Stroke care

The National Institute for Care Excellence (NICE) defines a number of quality standards (QS) for stroke care. These aim to provide descriptors to patients and healthcare professionals of what defines high quality care. A number of these standards are covered by data collected in the Stroke Audits.

How have standards of admission to hospital for stroke care changed?

Several aspects of the stroke quality statement relate to how quickly and effectively those with suspected stroke are admitted to hospital. Here, we look at those admitted to a stroke unit and how quickly people receive a brain scan.

The proportion of patients who were admitted directly to a stroke unit within four hours and received thrombolysis if needed has been steady over time, with 56.6% of patients meeting the criterion 2013/2014 compared with 58% in 2015/16. NICE clinical guidelines state that patients with stroke (who meet the criteria) should have a brain scan immediately on arrival to hospital and there is an associated target that this should happen for 50% of stroke patients within one hour. The target has been consistently missed, but the proportion of patients having their scan within an hour has increased from 41.9% 2013/14 to 47.5% in 2015/16.

Updated August 2016.

How have standards of assessment and screening during hospital stay changed for stroke care?

As well as immediate assessments on arrival to hospital, much of the quality statement also highlights the importance of the patient being assessed by the right professionals in a timely manner. Patients who have had an acute stroke should have their swallowing assessed within four hours of admission to hospital. The proportion that undergoes this assessment has increased from 63.6% in 2013/14 to 71.6% in 2015/16.

Understanding the assessment and management of stroke combines a number of measures. Here the quality statement looks at the proportion of patients with stroke that are assessed and managed by stroke nursing staff and at least one member of the specialist rehabilitation team within 24 hours of admission to hospital, and by all relevant members of the specialist rehabilitation team within 72 hours, with documented multidisciplinary goals agreed within five days. Again, compliance with this measure has increased over time, from 44.1% in 2013/14 to 56.4% in 2015/16.

Updated August 2016.

How has ongoing rehabilitation changed for stroke care?

High quality ongoing rehabilitation requires input from a number of key individuals to a patient's care. The NICE quality statement states that patients with stroke are offered a minimum of 45 minutes of each active therapy that is required, for a minimum of five days a week, at a level that enables the patient to meet their rehabilitation goals for as long as they are continuing to benefit from the therapy and are able to tolerate it.

Here we look at performance of occupational therapy, physiotherapy and speech and language therapy separately. Although there is no measure to look at these combined to accurately assess performance against the quality standard, these three measures can be used as a proxy. Overall, performance for speech and language therapy is lower compared to physiotherapy and occupational therapy. In 2015/16, it was 41.6% compared with 73.5% for physiotherapy and 79.6% for occupational therapy. All measures increased performance over time, with the biggest improvement seen in occupational therapy, which increased by 23.8 percentage points since 2013/14.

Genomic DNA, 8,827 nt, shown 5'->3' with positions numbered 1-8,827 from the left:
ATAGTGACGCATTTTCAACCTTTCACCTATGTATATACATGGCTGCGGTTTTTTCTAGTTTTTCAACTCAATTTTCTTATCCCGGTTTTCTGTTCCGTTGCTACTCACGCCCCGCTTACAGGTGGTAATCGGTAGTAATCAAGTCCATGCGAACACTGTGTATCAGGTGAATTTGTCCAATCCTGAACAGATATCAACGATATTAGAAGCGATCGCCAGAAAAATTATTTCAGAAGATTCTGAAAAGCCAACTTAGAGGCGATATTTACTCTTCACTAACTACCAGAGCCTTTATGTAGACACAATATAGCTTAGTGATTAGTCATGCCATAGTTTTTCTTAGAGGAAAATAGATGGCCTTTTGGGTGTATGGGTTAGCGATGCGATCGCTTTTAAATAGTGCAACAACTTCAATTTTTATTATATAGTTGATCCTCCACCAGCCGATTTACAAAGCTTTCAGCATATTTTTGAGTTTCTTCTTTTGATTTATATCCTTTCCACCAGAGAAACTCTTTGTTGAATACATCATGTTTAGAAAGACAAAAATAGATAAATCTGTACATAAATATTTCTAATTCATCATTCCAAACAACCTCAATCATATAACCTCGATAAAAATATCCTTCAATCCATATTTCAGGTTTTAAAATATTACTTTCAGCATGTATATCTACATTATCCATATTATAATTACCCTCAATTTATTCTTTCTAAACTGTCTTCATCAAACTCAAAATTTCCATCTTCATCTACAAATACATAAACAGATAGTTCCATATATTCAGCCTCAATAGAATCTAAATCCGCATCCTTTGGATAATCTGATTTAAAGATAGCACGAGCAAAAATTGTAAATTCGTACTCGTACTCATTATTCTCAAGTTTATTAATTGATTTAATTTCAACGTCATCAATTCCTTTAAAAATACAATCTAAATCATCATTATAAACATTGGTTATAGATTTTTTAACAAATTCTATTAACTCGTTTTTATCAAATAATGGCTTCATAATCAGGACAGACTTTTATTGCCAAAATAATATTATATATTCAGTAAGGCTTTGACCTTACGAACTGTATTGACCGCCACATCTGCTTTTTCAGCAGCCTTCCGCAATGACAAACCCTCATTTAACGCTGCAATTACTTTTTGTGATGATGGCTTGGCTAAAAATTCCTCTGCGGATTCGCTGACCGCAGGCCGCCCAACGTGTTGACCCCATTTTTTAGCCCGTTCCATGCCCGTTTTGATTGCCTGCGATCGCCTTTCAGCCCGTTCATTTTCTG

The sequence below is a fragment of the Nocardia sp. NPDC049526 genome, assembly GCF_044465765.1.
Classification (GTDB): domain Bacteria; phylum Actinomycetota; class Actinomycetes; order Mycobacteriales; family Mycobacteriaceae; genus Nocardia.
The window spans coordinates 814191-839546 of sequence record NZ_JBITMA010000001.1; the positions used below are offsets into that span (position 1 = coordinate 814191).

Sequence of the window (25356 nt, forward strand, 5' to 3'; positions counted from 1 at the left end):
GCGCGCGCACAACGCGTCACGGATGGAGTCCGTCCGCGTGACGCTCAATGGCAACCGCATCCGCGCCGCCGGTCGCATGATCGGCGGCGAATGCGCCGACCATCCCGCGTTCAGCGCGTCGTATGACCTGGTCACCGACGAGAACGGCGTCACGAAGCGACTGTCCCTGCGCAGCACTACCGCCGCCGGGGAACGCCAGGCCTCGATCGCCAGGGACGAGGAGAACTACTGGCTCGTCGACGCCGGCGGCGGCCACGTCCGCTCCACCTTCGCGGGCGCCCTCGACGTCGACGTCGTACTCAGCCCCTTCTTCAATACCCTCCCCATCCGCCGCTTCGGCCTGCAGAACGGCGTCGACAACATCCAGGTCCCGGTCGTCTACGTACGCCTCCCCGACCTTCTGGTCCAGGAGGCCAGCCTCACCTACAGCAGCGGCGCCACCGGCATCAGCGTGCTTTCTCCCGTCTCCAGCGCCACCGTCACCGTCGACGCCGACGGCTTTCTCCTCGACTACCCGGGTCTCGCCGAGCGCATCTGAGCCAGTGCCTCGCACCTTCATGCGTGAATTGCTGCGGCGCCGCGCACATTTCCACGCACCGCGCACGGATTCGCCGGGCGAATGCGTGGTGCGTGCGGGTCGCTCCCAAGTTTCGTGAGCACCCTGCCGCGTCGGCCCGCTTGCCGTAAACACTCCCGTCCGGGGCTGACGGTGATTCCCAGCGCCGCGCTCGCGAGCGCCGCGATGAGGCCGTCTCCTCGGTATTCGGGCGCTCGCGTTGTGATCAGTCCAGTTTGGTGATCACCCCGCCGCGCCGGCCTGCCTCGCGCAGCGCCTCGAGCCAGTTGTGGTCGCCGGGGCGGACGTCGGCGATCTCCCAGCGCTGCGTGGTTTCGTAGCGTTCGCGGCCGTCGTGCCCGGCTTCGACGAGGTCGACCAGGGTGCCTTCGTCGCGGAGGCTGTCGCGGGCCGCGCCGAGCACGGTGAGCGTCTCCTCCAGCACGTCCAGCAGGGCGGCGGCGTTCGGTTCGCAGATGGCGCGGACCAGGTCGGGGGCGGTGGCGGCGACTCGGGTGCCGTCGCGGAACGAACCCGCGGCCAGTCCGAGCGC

Updated August 2016.

How have discharge procedures and ongoing care changed for stroke?

Assessing the cause of and providing ongoing support and treatment for loss of bladder control is essential to high-quality stroke care. Although these measures do not exactly match the quality statement relating to them they can be used as an indication of how well continence management and mood and cognition are incorporated into stroke care. The proportion of eligible patients who have a continence plan within three weeks of admission has increased over time and reached 89.3% in 2015/16. Similarly, those who'd had a mood and cognition screening on discharge was high in all time points and was 89.3% in 2015/16.

Updated August 2016.

About this data

SSNAP is a national audit programme, consisting of two complementary audits. The first is a clinical audit, which collects information on the care of patients after they are admitted to hospital until six months following their stroke. The second is an acute organisational audit, which measures the structure of stroke services, for example, what kind of services are provided and how many staff they have. The second SSNAP Annual Report.

The data is collected quarterly and here the results are set out for 2013/14, 2014/15 and 2015/16 to allow for easy comparison.

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